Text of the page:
The Stone of Scone Scotch Ale is one of ten standard beers served at the Great Dane's downtown location.
To name its beer, the Stone of Scone was given to the great Cormac McCarthy of Munster in Ireland for supporting Robert the Bruce in the Battle of Bannockburn in 1314. That half became the famous Blarney Stone in Blarney Castle near Cork. Kissing the Blarney Stone is said to offer the gift of persuasive speech. Therefore be warned: A little too much of the Great Dane's Stone of Scone, and your speech could similarly be affected.
What is it? Stone of Scone Scotch Ale from the downtown Great Dane Pub & Brewing Company.
Style: Scotch ales are strong ales, also known as the "wee heavy." They are characterized by deep, malty aroma and taste. Hops, meanwhile, are not native to Scotland and are not an assertive component to this beer. That leaves room for the caramel and chocolate flavors associated with the malt to dominate. Peaty, earthy or smoky tones are not uncommon in the aroma and finish. Alcohol content can be quite high, ranging from 6.5% to 10% by volume.
Background: The Stone of Scone Scotch Ale is one of ten standard beers served at the Great Dane's downtown location. This beer is not bottled, but it is available at the brewpub in pints and take-home (half-gallon) growlers.
- Aroma: A light, malty aroma with hints of earthiness.
- Appearance: Very deep clear bronze with copper hues. Not much head.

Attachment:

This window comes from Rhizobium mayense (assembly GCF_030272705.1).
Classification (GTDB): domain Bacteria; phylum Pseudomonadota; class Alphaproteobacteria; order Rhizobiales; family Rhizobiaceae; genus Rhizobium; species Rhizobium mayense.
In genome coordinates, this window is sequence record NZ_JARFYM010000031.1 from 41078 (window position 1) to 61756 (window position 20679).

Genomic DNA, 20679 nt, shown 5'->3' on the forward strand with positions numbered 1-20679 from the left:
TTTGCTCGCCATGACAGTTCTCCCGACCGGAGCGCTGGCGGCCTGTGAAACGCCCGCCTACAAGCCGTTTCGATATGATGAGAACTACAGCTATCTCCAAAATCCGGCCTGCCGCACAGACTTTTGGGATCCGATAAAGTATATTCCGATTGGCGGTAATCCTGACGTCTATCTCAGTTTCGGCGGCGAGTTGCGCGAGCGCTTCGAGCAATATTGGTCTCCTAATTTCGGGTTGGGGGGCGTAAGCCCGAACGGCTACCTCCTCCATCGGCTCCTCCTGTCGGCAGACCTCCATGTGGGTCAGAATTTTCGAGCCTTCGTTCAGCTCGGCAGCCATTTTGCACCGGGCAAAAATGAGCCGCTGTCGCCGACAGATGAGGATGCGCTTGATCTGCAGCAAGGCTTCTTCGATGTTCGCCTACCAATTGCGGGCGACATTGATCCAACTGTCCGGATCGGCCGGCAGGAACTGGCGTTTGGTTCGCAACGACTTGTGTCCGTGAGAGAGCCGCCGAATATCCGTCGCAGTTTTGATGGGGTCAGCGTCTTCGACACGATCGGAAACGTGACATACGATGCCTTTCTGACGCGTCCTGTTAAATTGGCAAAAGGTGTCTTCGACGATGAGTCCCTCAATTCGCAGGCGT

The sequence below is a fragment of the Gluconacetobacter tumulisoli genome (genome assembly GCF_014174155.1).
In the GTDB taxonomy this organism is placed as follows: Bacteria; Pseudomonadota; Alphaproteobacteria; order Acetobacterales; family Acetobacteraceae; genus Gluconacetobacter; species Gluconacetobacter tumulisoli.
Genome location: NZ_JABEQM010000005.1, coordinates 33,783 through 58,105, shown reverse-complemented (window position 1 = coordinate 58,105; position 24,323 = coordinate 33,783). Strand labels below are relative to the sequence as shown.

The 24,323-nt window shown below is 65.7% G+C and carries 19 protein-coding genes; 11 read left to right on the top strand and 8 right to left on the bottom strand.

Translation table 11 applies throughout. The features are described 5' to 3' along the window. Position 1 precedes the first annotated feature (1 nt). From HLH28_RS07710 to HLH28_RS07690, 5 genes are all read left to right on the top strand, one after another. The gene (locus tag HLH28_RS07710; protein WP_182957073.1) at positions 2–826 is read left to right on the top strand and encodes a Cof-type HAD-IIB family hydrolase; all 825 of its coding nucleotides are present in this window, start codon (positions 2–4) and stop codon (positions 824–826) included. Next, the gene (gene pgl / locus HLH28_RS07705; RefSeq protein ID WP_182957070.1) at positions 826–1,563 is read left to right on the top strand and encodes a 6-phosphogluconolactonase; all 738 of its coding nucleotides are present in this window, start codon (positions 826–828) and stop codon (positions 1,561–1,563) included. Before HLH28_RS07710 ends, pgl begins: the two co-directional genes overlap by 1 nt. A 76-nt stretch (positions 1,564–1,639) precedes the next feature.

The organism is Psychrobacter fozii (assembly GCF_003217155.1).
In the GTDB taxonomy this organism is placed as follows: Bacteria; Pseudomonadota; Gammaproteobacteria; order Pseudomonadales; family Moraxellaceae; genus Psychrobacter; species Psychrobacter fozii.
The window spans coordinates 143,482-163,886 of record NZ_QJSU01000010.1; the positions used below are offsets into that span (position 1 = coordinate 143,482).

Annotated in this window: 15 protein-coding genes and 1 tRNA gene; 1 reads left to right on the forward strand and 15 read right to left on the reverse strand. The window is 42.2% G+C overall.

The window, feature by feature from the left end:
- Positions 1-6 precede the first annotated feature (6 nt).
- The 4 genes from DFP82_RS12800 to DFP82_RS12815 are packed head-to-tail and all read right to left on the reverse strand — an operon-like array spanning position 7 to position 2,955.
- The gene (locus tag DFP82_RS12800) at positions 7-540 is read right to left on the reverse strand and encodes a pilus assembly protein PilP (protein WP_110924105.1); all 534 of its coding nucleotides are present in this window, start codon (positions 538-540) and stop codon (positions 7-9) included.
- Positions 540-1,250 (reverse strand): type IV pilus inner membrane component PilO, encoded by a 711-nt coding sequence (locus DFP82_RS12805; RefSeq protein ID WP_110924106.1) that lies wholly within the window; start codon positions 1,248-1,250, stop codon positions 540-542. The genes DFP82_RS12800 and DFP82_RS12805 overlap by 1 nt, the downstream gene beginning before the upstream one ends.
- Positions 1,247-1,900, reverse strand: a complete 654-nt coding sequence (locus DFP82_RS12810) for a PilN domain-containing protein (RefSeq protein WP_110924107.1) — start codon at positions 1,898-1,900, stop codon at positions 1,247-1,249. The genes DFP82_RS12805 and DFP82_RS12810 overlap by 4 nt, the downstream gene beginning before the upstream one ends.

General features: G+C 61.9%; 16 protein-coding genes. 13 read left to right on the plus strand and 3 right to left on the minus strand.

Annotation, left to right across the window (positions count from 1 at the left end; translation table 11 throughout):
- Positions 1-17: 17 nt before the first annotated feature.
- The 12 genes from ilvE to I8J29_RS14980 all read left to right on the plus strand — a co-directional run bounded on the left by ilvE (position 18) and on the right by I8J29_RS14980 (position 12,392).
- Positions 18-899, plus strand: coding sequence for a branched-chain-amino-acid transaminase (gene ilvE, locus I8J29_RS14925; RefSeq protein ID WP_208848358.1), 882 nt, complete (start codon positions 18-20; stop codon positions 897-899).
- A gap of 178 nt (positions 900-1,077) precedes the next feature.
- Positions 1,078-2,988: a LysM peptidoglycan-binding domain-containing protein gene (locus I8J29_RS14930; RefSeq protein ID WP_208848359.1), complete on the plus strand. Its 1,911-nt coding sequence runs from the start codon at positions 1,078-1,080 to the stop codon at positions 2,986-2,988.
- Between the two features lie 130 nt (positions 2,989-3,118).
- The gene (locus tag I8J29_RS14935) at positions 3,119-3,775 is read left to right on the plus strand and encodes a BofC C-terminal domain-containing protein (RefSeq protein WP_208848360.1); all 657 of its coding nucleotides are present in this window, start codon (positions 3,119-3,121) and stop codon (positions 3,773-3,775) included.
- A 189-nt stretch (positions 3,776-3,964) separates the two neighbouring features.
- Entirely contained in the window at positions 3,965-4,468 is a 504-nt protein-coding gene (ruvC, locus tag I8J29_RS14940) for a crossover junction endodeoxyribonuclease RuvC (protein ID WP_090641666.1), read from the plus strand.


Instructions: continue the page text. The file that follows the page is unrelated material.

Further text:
- Texture: Full-bodied, round texture.
- Taste: Lots of firm caramel malty flavor, with a faint roastedness in the background.
- Lingering caramel and chocolate malty tones.
Glassware: The English pint or dimpled mug will accentuate this full-bodied ale. Both glasses offer wide mouths to allow the aroma to explode, while the curvature of the English pint or the handle on the mug adds to the big beer feel of the Stone of Scone.
Pairs well with: The aggressive maltiness of the Stone of Scone will stimulate the appetite ahead of a meal. Its malty caramel and chocolate flavors are wonderful compliments to the sweetness of wild game, turkey and gravy, or even barbecue ribs.
Rating: Four Bottle Openers
(I am using a one to four bottle opener scale: four is a great beer, distinctive, you'll have this over others; three is a beer you enjoy, reliable, close to its described style; two is problematic, lacks distinction, but worth having again; one is a beer that isn't true to its style, you would not recommend it to a friend.)
The Consensus: This beer does not have enough ratings to be judged on Beer Advocate, but it received a 79 from